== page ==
The average contestant goes through at least four basics: breast and butt augmentation, liposuction, and rhinoplasty. They’ll also need to weight no more than a hundred pounds —is there such a thing as skinny enough?— so if diets and exercise don’t help, a medical professional will recommend the girls to sew plastic mesh to their tongues. That way they will only be able to eat liquids which translates to skinniness, which translates to beauty, of course.

Heavy eyeshadow and contouring touch up whatever plastic surgery couldn’t. Their hair is the cherry on top of the misogynistic pie: long, luscious and wavy —which is the least you could expect after hours of blow drying, ironing, and adding extensions. Rarely will organizers let natural hair make an appearance, it is too much of a reminder that the European features they fiercely defend are nothing more than a facade; a scam that can only survive in a controlled environment.

“Can I be a Miss, mami?”
“If you grow to be six feet, maybe”
“Oh…” the thought of missing out on such a great opportunity made my six-year-old heart uneasy.
“We can do your hair like the misses, though.” I would oblige every time.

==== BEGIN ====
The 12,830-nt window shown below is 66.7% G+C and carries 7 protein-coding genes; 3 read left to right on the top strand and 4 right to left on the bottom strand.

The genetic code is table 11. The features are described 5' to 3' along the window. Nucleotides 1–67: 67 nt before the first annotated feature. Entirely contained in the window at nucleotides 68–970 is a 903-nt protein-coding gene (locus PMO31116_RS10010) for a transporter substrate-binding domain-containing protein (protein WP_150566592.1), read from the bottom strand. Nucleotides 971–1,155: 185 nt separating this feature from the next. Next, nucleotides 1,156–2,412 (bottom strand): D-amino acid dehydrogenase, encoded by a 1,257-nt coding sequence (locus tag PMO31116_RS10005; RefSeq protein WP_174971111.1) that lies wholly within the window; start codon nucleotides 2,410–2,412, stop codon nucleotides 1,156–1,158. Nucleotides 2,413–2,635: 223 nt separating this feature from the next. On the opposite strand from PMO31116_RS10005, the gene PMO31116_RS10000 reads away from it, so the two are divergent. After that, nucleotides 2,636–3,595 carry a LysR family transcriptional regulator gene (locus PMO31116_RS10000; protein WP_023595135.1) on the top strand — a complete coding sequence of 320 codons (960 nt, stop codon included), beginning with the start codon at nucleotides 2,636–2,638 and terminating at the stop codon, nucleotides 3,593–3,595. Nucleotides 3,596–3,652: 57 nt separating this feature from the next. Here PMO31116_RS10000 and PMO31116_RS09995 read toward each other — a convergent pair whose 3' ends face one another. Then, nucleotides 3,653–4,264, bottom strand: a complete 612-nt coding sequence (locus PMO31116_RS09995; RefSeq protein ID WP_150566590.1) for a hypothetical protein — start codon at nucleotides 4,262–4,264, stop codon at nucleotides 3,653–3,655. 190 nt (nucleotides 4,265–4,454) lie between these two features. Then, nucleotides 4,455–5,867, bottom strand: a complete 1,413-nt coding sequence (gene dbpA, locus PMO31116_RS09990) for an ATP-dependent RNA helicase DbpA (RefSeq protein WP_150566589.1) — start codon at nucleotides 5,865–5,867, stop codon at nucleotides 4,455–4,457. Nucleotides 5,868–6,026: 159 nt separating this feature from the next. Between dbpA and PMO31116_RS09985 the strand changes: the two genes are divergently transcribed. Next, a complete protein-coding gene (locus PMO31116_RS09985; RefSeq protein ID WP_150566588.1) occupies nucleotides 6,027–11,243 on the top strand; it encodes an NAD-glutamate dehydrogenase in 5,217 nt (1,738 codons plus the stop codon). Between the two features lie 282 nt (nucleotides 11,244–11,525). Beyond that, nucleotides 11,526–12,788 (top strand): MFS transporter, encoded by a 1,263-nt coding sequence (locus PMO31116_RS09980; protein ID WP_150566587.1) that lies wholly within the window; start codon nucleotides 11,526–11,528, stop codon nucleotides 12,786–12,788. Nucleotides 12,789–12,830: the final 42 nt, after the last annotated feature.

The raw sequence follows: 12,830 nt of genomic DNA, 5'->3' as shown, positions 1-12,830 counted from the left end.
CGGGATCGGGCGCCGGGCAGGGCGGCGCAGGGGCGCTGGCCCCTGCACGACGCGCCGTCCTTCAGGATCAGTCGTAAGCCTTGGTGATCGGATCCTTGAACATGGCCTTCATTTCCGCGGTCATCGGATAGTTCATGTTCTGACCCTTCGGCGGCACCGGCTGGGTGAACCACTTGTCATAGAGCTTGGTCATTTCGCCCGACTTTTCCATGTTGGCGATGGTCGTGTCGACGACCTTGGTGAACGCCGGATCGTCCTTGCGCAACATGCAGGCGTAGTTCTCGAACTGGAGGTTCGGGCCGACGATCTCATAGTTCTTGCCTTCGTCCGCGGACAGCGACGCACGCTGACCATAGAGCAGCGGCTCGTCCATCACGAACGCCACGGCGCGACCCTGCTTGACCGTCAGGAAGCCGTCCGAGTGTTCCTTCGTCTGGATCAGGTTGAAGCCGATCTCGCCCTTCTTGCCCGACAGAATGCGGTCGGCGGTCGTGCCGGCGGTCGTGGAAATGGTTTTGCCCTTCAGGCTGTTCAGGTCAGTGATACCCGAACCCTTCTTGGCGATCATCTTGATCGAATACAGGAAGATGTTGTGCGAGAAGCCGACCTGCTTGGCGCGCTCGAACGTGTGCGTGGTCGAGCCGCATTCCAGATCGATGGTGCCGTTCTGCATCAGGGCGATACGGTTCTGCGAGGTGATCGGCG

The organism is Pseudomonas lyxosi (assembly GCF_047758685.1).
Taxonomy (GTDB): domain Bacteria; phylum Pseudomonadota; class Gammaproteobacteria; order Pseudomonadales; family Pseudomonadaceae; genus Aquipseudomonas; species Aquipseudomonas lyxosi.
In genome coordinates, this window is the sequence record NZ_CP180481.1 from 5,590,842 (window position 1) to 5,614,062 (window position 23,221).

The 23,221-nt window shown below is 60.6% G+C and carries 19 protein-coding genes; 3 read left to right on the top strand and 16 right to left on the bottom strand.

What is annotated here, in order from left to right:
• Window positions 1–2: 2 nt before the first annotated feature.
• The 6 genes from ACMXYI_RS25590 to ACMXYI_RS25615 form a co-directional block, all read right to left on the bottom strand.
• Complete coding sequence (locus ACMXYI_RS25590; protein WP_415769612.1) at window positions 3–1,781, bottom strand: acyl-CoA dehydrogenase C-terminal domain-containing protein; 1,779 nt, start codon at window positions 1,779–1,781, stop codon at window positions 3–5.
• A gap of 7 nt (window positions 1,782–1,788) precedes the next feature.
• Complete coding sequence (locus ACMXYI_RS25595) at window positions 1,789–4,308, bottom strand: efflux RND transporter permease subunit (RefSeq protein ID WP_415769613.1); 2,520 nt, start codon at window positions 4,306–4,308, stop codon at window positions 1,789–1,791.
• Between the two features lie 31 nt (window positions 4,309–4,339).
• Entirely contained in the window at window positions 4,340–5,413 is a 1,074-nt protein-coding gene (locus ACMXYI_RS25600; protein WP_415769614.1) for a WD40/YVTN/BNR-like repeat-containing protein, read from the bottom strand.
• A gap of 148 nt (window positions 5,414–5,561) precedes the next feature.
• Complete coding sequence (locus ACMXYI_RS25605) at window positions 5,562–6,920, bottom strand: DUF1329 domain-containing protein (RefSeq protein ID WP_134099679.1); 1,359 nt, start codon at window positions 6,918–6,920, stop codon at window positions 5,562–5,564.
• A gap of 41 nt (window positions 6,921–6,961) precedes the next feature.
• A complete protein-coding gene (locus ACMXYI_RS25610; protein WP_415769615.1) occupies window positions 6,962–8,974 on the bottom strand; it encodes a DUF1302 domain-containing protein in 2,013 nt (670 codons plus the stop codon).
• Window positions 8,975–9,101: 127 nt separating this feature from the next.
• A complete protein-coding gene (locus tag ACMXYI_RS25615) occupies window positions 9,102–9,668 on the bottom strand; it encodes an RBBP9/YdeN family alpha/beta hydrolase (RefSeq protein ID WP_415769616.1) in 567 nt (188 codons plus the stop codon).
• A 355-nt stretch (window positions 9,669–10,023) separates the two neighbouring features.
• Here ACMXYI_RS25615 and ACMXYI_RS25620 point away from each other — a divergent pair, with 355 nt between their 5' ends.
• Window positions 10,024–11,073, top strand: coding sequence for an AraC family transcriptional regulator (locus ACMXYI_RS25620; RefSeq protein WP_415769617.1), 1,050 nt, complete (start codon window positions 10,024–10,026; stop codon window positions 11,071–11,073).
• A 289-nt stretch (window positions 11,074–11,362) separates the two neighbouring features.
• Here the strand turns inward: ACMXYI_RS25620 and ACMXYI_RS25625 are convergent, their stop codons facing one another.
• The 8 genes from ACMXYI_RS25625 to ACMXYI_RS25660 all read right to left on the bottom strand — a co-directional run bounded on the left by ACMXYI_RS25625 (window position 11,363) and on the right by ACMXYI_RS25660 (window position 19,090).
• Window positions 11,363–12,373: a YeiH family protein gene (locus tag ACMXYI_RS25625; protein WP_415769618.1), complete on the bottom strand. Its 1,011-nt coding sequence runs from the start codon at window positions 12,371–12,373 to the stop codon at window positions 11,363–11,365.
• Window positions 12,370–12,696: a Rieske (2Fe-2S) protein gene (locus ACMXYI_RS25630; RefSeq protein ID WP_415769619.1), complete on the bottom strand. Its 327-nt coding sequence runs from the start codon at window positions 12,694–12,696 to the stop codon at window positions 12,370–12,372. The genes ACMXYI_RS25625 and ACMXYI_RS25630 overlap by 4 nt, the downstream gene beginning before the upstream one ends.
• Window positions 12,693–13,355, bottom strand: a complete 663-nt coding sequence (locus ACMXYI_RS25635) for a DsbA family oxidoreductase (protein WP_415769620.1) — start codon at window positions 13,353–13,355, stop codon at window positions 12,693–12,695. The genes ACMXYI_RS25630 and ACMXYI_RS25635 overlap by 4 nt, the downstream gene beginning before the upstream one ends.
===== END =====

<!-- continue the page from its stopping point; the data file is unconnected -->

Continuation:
Keeping my curls healthy and my scalp pain-free began to feel like a battle. Combing my hair became my grandma’s favorite request, “bai, mi amor, echáte una peinaíta” —like combing dry curls had ever made anything better. The only solution that satisfied her ended with me in ponytails or braids or buns. Having my hair down was automatically classified as messy and needed to be corrected no matter what.

It was during those times that Sedal became the shampoo everyone wanted; “el shampoo de las Misses,” the campaign announced in a bright yellow font. Underneath, a before and after pic of a lion winked at passersby from a billboard adorning the highway. The before featured a lion with sad eyes and a big mane. The after pic, meanwhile, had a smiley lion, proud about the trip he’d made to the salon right before his photo shoot. His mane had been tamed through some shady chemical process and was now silky and tame, ends facing the sky and all. The message was clear: the smiley lion was the goal, the tameness had to be achieved no matter what.